Psalm 106:7 says, “Our fathers in Egypt did not understand Your wonders; they did not remember Your abundant kindnesses.”  This generation did not make it to the Promised Land because they did not understand or remember.  When Jesus says, “Do this in remembrance of Me,” it is a vital part of what we do when we share the Body and Blood. 

 

Remembrance; remember; the Greek word that Jesus used was anamnesis.  Anamnesis is not just about recalling or remembering an event. Jesus wasn’t just talking about the physiological action of the nerve cells in your brain that do the remembering.  The word anamnesis goes further than this; it just doesn’t mean to remember an event but to re-enact the event.  It is to actually participate in the event to a form of re-enactment. Not only is it a re-enactment, but there is also an involvement.  When we come to the Eucharist, we re-enact the words that Jesus said and in the anamnesis, we don’t only re-enact, but it is being a participant in the action itself.   This is what it means to be sharing in the Body and Blood of Christ.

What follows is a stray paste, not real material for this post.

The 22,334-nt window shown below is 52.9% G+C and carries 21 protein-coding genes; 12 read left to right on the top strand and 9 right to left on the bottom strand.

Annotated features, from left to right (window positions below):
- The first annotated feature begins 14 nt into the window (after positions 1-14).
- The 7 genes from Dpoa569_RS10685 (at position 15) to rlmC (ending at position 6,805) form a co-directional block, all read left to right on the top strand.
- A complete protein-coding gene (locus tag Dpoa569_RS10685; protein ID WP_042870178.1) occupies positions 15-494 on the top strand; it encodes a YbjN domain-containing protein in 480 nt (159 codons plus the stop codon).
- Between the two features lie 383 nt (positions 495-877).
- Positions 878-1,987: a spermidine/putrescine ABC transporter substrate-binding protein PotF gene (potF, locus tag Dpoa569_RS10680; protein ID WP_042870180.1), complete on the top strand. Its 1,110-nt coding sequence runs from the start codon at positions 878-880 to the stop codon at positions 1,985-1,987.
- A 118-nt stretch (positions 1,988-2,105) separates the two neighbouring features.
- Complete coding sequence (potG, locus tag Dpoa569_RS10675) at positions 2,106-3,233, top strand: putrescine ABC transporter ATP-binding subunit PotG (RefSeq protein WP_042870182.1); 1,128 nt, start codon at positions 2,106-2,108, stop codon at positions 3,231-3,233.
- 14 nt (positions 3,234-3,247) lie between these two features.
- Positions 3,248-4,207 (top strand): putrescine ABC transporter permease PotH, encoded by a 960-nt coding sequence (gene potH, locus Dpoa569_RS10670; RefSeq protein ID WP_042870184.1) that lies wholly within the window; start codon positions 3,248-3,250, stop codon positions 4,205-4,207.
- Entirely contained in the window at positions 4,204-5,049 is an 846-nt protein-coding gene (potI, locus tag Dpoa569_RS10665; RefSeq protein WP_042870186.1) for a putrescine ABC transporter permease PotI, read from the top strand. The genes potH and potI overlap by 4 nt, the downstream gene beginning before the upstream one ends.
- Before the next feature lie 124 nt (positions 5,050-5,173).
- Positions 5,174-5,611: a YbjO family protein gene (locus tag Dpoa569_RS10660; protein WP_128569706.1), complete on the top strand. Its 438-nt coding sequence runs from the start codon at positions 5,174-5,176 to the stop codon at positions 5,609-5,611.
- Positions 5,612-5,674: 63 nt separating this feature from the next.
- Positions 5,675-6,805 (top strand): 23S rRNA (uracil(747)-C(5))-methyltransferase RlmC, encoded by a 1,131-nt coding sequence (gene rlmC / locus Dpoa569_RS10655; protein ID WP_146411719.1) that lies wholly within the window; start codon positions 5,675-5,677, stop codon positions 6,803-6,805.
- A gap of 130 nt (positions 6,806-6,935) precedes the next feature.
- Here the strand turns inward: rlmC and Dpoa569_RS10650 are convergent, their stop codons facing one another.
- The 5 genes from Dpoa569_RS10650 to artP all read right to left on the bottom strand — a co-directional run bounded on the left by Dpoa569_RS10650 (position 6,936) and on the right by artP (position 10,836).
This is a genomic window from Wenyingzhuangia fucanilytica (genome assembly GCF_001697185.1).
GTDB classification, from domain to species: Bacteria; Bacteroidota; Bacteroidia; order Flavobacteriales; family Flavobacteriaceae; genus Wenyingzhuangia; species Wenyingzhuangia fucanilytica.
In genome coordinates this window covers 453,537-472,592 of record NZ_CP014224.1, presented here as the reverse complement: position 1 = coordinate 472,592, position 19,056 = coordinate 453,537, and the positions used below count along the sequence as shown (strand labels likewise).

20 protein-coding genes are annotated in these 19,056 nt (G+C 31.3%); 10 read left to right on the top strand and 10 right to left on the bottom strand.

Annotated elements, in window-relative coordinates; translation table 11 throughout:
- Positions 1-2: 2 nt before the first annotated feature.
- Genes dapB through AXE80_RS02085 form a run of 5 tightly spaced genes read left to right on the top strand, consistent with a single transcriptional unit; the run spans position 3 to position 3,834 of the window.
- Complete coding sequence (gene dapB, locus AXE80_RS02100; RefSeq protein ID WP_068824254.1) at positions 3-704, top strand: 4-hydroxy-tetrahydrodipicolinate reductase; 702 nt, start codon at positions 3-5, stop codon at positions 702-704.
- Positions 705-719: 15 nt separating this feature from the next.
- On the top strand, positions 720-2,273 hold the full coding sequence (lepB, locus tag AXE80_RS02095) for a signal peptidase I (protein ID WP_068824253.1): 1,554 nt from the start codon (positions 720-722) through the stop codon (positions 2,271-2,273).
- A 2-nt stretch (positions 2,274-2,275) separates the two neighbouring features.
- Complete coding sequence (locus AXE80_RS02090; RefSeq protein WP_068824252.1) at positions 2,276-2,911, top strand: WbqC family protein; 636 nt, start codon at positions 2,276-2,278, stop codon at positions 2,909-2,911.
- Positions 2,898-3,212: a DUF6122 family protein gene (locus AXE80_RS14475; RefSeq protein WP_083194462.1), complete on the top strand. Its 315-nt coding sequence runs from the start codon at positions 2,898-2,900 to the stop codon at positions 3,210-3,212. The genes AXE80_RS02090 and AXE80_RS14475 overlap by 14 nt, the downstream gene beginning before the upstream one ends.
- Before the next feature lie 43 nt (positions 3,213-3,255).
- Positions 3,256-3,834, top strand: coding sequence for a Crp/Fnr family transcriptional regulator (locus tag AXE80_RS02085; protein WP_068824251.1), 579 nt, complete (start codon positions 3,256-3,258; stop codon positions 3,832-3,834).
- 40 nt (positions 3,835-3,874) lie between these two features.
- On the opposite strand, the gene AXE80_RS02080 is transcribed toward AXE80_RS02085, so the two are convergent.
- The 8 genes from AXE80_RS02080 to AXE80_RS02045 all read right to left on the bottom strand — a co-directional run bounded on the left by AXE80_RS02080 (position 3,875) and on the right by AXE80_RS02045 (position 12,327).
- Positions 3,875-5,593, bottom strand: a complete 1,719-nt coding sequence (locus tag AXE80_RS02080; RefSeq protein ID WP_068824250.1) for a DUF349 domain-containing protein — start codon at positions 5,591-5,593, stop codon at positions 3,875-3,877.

What are the things Scriptures want us to remember?  In Deuteronomy 5:15 it says, “You shall remember that you were a slave in the land of the Egypt, and the Lord your God brought you out of there by a mighty hand and by an outstretched arm.”  We come to celebrate, to ‘anamnesis,’ because we remember that the Lord brought us out of slavery to Egypt.   We were in bondage to sin, and we remember that the Lord brought us out by an outstretched hand.  Verse 15 continues, “Therefore the Lord commanded you to observe the Sabbath day.”   We remember that we were brought forth by observing the Sabbath day.  So part of the Ten Commandments is that we remember.

 

How did they observe the Sabbath day at that time?  There was no church building then, nor a tabernacle.  What they did was: they did not work.  They rested. This was re-enacting God’s seventh day.  They were remembering when God rested, so they rested too.  This was their way of remembering that God, after working for six days during creation, rested on the seventh day. Let us remember by also resting on the Sabbath day.   The earliest celebration of the Sabbath was an anamnesis – a remembering; a reliving; a recreating; a participating in, God’s rest.